Philosophy’s Shameful Love for the Swastika
Hitler's academics genuinely believed that Nazism was a force for good
By Alasdair Palmer
The Telegraph, January 5, 2013
Crude and vicious anti-Semitism; narrow, bigoted nationalism; and total indifference to the deaths of hundreds of thousands of people – these are not attitudes we expect from philosophers. On the contrary, these academic thinkers are supposed to have sophisticated ethical outlooks. They aim to be supremely rational, and to believe only what they can show to be true.
So it comes as a surprise to be reminded of the story told in Hitler’s Philosophers. This forthcoming book by Yvonne Sherratt, to be published by Yale, looks at the way some academics in Germany reacted to the coming of Adolf Hitler. And what an intensely depressing story it is. Most of them, including Martin Heidegger, one of the greatest names in 20th-century philosophy, did not merely reconcile themselves to Hitler. They enthusiastically espoused Nazi ideology, and came up with all sorts of elaborate reasons to justify the purging of Jews, the persecution of dissidents, and the conquest and oppression of other nations. They went out of their way to flaunt their loyalty to the Nazi cause. Heidegger used to lecture in military uniform, in a hall that he arranged to be decked out with swastikas and other Nazi flags. He got rid of Jewish academics with relish, even betraying his own teacher, Edmund Husserl, who had kindly arranged Heidegger’s professorship for him.
The way academic philosophers embraced Nazism is shocking. You might try to excuse it on the basis that they were bullied into it by the Gestapo and the SS. But they were not. As Sherratt points out, when Hitler became chancellor in 1933, his plan to purge universities of Jews “required the wholesale collaboration of a mass of academics”. No doubt it could and would eventually have been achieved by force – but, in the event, Hitler did not need to use force. The academics, particularly the philosophers, cleared out their Jewish colleagues voluntarily.
Perhaps their behaviour was not the consequence of fear, but of that other familiar human failing: ambition. These philosopher-Nazis were, you might argue, rational in the sense that they were following the maxim “seek power, and follow it”: they could see that in order to get on in their careers, they had to fall into line with the overpowering force of the Reich. So they duly got rid of their Jewish colleagues.
That, of course, would be bad enough – indeed it would be morally despicable, particularly given the betrayal of friends that it necessarily involved. But it would, I suppose, keep the philosophers’ much-vaunted “rationality” intact. Then you come up against the startling fact that these supposed apostles of reason went far further in endorsing Hitler than was necessary to advance their careers. They bent over backwards to praise Hitler as “a great philosopher” – a judgment which, given the crudity and stupidity of the Führer’s ravings in Mein Kampf, was utterly ridiculous. They claimed his rule, which had been established by fraud and was maintained by force, represented the highest German ideal. They even went so far as to insist that making Hitler’s word law represented the supreme rational principle for Germany.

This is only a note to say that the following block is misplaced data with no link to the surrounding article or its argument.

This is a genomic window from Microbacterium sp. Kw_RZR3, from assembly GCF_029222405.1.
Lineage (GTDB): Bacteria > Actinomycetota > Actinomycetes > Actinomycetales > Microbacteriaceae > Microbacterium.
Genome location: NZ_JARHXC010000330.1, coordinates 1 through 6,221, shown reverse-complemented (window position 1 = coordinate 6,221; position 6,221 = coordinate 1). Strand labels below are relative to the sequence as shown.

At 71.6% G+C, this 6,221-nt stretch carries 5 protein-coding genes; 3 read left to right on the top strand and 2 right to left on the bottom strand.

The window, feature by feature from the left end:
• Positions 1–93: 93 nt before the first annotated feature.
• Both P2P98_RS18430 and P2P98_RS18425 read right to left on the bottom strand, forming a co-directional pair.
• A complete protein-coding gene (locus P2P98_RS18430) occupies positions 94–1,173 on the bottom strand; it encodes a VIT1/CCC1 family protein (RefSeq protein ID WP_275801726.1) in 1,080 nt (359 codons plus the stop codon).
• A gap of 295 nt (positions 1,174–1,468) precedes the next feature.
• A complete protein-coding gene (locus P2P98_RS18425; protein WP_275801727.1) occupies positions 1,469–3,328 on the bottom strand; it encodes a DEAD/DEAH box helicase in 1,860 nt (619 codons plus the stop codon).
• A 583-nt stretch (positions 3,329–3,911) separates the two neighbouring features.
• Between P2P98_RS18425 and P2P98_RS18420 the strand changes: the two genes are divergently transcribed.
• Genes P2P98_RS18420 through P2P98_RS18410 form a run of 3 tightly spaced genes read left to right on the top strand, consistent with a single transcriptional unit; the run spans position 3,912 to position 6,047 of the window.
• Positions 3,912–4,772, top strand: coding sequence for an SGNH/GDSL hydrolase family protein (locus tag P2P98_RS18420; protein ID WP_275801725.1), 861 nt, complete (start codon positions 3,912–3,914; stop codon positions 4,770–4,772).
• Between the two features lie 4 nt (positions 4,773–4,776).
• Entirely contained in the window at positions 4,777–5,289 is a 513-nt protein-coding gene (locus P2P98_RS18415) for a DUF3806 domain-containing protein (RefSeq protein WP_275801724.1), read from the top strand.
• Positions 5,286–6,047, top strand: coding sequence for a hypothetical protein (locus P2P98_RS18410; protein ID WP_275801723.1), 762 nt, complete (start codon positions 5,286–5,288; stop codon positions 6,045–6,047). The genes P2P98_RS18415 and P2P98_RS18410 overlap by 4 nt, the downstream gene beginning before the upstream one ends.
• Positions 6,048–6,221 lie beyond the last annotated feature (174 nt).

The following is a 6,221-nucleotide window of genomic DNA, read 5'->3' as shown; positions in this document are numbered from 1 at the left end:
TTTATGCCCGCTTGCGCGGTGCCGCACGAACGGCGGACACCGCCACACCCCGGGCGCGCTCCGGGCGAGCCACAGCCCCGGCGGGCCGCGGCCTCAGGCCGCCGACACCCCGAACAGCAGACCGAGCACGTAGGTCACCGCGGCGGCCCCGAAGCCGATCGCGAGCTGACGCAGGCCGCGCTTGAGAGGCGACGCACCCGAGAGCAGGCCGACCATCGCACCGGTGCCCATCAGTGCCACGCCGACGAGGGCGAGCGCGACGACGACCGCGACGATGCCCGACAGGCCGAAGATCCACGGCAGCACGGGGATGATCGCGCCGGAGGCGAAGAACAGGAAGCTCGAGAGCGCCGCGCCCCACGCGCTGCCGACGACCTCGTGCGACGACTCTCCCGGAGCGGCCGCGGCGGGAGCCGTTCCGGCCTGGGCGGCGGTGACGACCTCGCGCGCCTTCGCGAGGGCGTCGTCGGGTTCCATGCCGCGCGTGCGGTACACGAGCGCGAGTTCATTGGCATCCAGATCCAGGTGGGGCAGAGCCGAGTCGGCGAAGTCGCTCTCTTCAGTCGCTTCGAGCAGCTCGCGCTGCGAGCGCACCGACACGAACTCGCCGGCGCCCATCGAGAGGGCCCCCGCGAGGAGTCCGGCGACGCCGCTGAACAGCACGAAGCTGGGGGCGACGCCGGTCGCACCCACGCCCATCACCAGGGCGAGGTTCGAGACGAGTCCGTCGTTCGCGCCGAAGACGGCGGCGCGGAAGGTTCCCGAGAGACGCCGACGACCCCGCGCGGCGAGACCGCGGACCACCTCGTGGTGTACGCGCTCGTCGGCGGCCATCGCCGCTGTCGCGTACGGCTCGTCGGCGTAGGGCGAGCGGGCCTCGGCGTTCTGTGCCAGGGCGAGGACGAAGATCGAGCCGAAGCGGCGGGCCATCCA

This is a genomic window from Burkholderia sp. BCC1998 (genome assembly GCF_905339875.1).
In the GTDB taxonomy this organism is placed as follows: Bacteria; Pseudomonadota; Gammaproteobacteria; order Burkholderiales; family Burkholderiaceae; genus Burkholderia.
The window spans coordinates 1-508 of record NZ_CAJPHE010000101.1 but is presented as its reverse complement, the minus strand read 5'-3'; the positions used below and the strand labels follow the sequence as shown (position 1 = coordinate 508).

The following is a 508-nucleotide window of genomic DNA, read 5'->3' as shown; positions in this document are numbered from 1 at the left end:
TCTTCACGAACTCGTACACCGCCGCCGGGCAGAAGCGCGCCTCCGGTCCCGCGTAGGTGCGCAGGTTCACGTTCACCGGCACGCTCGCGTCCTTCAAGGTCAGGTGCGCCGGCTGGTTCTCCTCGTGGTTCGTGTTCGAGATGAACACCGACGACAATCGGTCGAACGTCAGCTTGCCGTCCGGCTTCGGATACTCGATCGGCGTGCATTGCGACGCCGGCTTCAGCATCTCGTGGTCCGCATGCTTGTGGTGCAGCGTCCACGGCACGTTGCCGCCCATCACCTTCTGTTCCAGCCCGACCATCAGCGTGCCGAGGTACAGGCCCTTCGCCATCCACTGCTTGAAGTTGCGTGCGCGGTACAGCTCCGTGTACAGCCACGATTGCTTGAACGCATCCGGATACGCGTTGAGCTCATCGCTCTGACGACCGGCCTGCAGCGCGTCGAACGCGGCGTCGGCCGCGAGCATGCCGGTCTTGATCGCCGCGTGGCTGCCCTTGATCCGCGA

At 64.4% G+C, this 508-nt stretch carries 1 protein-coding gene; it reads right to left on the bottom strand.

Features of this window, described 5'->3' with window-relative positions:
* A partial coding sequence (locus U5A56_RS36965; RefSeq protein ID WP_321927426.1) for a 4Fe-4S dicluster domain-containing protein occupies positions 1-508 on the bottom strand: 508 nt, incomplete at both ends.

That should have been recognised by the philosophical community as a betrayal of their commitment to truth and rationality.But it wasn’t. It seems that the academics weren’t pretending: they genuinely believed that Nazism was a force for good. Their deluded enthusiasm for the debased ideology of the Nazis is an instance of the fact that people who spend their lives debating abstract issues can become so distanced from the quotidian world that they can no longer see the obvious.
John Maynard Keynes once said of a man that
Philosophers are particularly vulnerable to this form of idiocy, because there is so little content to their subject. It does not consist in the discovery of new facts, and philosophical theories are only seldom decisively refuted by anything. Fashion is often the most important factor in explaining which doctrines come to be accepted by any group of academic philosophers.
This is why the relationship between the way a philosopher acts, and the doctrines he espouses, is so important. In the case of a physicist or a mathematician, there is little or no overlap between what is being studied and how a person should live. But in the case of philosophy, at least when the philosopher studies and teaches ethics, his ideas have obvious implications for personal conduct. Whether he lives according to the precepts he espouses seems to me a legitimate test of whether there is any merit in his views. A philosopher’s actions should not contradict his teaching. If they do, it suggests that he does not really believe what he says – and if he doesn’t, then why should we?
Right at the start of the Western tradition, Socrates was portrayed by Plato as embodying, in his life, the ethical ideas that he preached. Socrates was a martyr to truth, preferring to take hemlock and die (according to Plato) rather than deny, or run away from, the consequences of the truths that he espoused. Socrates’s lack of hypocrisy, and his determination to ensure that his life reflected his beliefs, has provided the template for how we think a philosopher, especially one who writes on ethics, ought to behave.
At the other end of the scale there is the story told in Hitler’s Philosophers. It is a sobering and disturbing tale, and a reminder that intelligence and a lifelong devotion to “truth” is no protection whatever against believing that the most brutal, stupid, dangerous and unethical ideology is the greatest achievement of mankind.